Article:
BOOK REVIEW: Good Me, Bad Me by Ali Land
Reviewed by Steph O’Connell
NEW NAME. NEW FAMILY.
Annie’s mother is a serial killer.
The only way she can make it stop is to hand her in to the police.
Dragged from your room. A red crease of sleep visible down your cheek, eyes foggy with the adjustment from a state of rest to a state of arrest. You said nothing. Even when your face was mashed into the carpet, your rights read out, their knees and elbows pressed into your back. Your nightie rode up your thighs. No underwear. The indignity of it all.
You turned your head to the side. Faced me. Your eyes never left mine, I read them with ease. You said nothing to them, yet everything to me. I nodded.
But only when no one was watching.
But out of sight is not out of mind.
As her mother’s trial looms, the secrets of her past won’t let Annie sleep, even with a new foster family and name – Milly.
I’ve managed to keep your night-time visits a secret so far. The fact you come as a snake, underneath the door. Up into my bed. Lie your scaly body next to mine, measure me. Remind me I still belong to you. I end up on the floor by morning, curled in a ball, the duvet over my head.
A fresh start. Now, surely, she can be whoever she wants to be.
But Milly’s mother is a serial killer. And blood is thicker than water.
Good me, bad me.
She is, after all, her mother’s daughter…
My heart hammers all the way to registration. Miss Kemp, too busy being ‘involved’, failed to see the gesture Phoebe gave me as we left the lockers. A single finger across her throat. Eyes fixed on me. Dead meat. Me. Dead meat.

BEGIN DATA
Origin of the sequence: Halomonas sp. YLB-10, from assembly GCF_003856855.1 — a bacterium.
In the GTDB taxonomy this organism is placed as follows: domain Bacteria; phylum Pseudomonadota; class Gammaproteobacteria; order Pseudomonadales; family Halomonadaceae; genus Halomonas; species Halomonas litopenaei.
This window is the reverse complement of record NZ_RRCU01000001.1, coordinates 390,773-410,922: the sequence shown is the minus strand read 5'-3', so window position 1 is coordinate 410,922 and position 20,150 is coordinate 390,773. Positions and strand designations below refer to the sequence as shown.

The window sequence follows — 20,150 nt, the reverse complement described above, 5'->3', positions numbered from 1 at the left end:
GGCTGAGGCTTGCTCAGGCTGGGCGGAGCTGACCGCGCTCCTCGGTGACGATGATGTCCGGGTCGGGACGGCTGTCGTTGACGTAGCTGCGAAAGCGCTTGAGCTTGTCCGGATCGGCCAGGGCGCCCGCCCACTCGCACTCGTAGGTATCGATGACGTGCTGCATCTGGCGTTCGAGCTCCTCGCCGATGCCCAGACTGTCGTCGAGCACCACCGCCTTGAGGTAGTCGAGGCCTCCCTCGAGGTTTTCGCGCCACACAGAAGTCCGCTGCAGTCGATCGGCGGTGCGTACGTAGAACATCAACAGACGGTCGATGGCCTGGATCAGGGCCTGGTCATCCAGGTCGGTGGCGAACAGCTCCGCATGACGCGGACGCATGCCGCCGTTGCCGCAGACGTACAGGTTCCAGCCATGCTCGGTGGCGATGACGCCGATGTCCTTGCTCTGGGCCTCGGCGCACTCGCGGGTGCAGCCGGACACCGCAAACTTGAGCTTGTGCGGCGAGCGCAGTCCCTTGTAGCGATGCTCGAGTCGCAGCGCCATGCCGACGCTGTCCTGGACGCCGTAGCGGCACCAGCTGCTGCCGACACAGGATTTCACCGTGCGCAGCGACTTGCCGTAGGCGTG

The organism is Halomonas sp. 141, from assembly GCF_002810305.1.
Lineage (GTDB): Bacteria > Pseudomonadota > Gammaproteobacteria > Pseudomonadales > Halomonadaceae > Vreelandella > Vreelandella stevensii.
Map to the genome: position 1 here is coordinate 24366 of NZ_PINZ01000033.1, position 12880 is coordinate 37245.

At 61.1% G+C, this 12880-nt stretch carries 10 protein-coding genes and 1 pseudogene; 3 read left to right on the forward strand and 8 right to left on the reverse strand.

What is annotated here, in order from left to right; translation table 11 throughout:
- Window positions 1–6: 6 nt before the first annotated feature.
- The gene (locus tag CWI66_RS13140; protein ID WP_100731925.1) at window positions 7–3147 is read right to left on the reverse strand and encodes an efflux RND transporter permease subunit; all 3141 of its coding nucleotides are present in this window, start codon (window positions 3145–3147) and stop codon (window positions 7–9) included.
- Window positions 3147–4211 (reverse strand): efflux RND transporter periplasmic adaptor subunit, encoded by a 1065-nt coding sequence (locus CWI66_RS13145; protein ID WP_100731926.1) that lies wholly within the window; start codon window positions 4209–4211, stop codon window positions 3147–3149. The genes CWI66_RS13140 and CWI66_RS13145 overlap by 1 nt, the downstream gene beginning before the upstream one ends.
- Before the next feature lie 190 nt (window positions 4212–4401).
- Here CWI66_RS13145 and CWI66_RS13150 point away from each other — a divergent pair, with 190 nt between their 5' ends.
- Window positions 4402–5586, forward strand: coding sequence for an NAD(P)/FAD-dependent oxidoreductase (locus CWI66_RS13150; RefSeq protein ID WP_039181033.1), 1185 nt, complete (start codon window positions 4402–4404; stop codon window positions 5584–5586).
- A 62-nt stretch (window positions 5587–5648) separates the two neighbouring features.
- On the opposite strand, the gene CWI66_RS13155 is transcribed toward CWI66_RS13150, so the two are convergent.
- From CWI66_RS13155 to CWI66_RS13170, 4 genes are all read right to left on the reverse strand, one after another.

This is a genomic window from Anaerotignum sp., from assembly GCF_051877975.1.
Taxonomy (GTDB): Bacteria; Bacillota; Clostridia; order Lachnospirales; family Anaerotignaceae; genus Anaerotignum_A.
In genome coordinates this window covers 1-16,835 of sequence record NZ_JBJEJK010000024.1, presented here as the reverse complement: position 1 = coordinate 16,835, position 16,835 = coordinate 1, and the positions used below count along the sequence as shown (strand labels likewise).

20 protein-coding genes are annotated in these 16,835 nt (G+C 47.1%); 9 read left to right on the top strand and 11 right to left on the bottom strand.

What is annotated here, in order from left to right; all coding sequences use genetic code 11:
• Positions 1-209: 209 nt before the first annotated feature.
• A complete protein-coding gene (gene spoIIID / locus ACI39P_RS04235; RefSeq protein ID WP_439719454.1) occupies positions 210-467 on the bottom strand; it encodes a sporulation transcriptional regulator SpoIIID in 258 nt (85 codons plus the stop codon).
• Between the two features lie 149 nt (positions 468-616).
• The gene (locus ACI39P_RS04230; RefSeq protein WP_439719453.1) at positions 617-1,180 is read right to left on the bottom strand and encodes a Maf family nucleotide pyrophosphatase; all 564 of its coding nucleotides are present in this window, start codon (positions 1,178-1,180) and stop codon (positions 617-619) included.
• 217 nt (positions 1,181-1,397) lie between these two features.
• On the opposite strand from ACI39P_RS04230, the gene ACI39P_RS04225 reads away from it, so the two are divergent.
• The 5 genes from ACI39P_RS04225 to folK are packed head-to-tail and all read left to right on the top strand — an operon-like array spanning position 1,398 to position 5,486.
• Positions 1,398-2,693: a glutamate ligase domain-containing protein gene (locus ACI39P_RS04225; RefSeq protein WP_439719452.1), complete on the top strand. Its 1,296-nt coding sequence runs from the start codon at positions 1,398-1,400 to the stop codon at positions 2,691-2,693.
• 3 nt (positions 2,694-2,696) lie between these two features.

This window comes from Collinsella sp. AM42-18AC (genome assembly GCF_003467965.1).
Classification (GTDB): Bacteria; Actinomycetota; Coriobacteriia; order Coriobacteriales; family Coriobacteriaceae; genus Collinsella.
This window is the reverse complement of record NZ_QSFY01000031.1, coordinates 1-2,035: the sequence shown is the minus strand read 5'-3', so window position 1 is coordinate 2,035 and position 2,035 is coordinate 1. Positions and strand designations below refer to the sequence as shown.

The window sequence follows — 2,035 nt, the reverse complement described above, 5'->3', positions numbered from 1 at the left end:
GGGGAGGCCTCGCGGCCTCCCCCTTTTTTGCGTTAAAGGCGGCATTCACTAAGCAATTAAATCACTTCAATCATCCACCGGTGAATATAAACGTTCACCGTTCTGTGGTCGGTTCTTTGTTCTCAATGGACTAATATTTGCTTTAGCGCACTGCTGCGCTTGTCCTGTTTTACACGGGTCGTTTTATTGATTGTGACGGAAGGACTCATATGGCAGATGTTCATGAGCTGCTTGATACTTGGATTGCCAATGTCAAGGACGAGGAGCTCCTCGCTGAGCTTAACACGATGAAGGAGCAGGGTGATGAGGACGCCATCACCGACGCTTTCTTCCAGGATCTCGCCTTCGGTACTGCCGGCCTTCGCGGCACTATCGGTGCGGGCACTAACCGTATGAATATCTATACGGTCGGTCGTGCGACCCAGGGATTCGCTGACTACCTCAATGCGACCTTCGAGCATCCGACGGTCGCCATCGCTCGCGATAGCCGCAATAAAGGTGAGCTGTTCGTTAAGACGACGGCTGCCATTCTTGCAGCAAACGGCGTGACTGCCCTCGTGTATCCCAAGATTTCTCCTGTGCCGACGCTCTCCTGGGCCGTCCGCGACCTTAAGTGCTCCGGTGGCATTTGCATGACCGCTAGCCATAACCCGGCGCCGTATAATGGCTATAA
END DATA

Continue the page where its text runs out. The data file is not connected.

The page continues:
There is a lot of talk about how this is set to be “one of the most extraordinary, controversial and explosive debuts of 2017”, and to be fair there is a lot here that pushes boundaries.
This is a story centered around the daughter of a serial killer; a female serial killer who steals and kills children and abuses her own children. Milly, the daughter, is bound to be damaged after the way she was brought up, and it’s clear for the reader to see in the way she interacts with those in her new, protected witness life, clear in the way she speaks, the words she writes, the fact that this whole book is essentially a letter to the mother who never treated her like mothers should.
It’s the chapter on the children of psychopaths that interests me the most. The confusion a child feels when violence is mixed with tenderness. Push and pull. A hyper vigilance, never knowing what to expect, but knowing to expect something. I recognize that feeling, I lived it every day with you.
There are definitely some things alluded to (though not actually said outright) that are controversial and which would leave many a reader squeamish if said outright, but unfortunately these same things, when the author avoids details at any cost, somehow dull the whole experience.
- There is talk of a room Milly’s mother called The Playground, but beyond knowing that she locked the stolen children in there, that there was a mattress and some toys she had snuck in when her mother wasn’t looking, and that the children never leave this room alive, we never do learn if there is more to the layout than this, or if it’s the activities Milly’s mother undertakes that give the room its name.